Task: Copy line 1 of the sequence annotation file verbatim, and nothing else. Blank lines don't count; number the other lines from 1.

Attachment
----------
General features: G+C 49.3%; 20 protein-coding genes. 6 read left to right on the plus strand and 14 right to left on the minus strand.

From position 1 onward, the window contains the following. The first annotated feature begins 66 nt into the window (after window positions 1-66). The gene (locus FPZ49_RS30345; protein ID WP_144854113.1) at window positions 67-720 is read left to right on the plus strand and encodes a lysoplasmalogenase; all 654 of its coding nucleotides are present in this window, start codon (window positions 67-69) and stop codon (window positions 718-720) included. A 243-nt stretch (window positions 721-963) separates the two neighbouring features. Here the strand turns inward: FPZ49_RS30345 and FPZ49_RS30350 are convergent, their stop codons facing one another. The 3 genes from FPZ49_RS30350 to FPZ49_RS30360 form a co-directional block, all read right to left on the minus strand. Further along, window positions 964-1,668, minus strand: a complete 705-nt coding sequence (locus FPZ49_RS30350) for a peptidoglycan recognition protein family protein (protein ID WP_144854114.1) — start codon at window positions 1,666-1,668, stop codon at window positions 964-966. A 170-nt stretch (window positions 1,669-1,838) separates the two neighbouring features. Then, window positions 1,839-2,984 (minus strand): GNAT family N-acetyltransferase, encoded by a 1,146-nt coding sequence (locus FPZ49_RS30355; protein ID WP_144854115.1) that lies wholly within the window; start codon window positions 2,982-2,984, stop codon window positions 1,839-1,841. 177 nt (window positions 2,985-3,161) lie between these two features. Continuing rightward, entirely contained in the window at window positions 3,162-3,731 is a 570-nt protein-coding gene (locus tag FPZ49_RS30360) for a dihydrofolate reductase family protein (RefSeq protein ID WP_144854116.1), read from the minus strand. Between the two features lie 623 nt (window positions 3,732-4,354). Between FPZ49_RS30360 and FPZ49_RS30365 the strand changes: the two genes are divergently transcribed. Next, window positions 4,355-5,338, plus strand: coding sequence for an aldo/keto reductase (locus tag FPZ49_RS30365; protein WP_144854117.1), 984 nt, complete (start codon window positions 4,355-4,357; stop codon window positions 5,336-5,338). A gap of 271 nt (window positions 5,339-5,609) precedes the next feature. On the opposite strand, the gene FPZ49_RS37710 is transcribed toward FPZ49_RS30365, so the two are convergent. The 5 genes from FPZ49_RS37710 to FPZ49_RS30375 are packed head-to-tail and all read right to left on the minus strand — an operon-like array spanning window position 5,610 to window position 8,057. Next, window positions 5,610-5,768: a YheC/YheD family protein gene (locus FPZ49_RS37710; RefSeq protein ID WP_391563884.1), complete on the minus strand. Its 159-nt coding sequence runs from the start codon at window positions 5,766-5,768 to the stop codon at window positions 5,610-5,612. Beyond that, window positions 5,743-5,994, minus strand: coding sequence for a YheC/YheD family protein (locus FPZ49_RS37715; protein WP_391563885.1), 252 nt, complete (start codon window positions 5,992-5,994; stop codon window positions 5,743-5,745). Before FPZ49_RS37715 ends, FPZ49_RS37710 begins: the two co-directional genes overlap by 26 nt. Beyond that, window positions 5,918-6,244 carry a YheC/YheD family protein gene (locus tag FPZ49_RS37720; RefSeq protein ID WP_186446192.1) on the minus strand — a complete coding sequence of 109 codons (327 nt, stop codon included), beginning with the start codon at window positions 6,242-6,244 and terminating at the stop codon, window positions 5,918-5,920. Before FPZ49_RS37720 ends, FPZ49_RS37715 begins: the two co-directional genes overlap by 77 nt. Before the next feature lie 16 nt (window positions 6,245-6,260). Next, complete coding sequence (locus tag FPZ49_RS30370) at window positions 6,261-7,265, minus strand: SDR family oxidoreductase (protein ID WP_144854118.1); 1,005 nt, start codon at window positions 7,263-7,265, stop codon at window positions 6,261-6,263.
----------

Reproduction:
General features: G+C 49.3%; 20 protein-coding genes. 6 read left to right on the plus strand and 14 right to left on the minus strand.